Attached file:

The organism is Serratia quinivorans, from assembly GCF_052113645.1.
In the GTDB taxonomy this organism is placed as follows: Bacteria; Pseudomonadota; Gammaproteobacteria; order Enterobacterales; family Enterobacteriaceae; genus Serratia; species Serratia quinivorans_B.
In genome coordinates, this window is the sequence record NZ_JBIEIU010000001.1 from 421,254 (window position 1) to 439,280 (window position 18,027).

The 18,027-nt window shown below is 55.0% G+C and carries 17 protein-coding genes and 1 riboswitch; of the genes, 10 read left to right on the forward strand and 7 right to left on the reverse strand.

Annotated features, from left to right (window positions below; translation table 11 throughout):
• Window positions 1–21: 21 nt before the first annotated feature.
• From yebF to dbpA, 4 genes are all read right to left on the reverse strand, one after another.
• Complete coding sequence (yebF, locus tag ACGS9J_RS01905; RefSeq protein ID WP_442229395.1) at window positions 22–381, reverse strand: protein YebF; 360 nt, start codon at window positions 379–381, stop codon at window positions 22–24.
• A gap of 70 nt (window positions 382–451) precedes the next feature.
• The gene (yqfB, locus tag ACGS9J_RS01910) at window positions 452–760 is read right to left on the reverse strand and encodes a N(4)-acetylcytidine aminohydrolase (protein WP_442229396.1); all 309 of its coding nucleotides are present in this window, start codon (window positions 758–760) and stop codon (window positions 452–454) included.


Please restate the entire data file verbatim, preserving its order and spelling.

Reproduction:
The organism is Serratia quinivorans, from assembly GCF_052113645.1.
In the GTDB taxonomy this organism is placed as follows: Bacteria; Pseudomonadota; Gammaproteobacteria; order Enterobacterales; family Enterobacteriaceae; genus Serratia; species Serratia quinivorans_B.
In genome coordinates, this window is the sequence record NZ_JBIEIU010000001.1 from 421,254 (window position 1) to 439,280 (window position 18,027).

The 18,027-nt window shown below is 55.0% G+C and carries 17 protein-coding genes and 1 riboswitch; of the genes, 10 read left to right on the forward strand and 7 right to left on the reverse strand.

Annotated features, from left to right (window positions below; translation table 11 throughout):
• Window positions 1–21: 21 nt before the first annotated feature.
• From yebF to dbpA, 4 genes are all read right to left on the reverse strand, one after another.
• Complete coding sequence (yebF, locus tag ACGS9J_RS01905; RefSeq protein ID WP_442229395.1) at window positions 22–381, reverse strand: protein YebF; 360 nt, start codon at window positions 379–381, stop codon at window positions 22–24.
• A gap of 70 nt (window positions 382–451) precedes the next feature.
• The gene (yqfB, locus tag ACGS9J_RS01910) at window positions 452–760 is read right to left on the reverse strand and encodes a N(4)-acetylcytidine aminohydrolase (protein WP_442229396.1); all 309 of its coding nucleotides are present in this window, start codon (window positions 758–760) and stop codon (window positions 452–454) included.